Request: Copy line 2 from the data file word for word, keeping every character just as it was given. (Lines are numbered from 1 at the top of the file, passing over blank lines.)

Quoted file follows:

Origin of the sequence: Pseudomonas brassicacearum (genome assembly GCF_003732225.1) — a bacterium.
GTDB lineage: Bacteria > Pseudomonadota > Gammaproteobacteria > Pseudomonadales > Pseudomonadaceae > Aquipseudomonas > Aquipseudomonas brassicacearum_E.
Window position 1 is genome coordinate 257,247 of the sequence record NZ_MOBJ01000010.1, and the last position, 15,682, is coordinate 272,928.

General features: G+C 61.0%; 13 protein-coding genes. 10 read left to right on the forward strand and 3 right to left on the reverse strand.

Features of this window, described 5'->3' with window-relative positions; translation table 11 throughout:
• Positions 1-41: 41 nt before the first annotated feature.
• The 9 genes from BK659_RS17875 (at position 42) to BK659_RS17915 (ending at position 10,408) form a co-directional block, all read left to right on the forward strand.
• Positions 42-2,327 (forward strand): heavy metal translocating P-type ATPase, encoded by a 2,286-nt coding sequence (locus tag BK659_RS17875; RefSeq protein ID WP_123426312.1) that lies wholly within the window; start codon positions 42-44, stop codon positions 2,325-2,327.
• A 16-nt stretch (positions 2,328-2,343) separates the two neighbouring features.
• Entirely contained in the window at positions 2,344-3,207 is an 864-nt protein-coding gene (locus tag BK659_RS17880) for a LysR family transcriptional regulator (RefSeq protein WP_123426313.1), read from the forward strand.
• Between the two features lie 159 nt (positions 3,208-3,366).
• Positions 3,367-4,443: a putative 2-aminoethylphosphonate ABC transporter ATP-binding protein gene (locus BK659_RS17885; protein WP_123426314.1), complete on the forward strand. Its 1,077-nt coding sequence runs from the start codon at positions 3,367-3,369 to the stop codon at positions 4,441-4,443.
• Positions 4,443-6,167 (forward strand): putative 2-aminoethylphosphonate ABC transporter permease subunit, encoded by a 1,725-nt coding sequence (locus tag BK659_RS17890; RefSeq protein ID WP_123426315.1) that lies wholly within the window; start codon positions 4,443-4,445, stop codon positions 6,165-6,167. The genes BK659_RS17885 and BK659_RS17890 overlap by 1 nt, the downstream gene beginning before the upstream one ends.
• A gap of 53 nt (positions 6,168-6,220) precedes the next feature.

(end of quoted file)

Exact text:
GTDB lineage: Bacteria > Pseudomonadota > Gammaproteobacteria > Pseudomonadales > Pseudomonadaceae > Aquipseudomonas > Aquipseudomonas brassicacearum_E.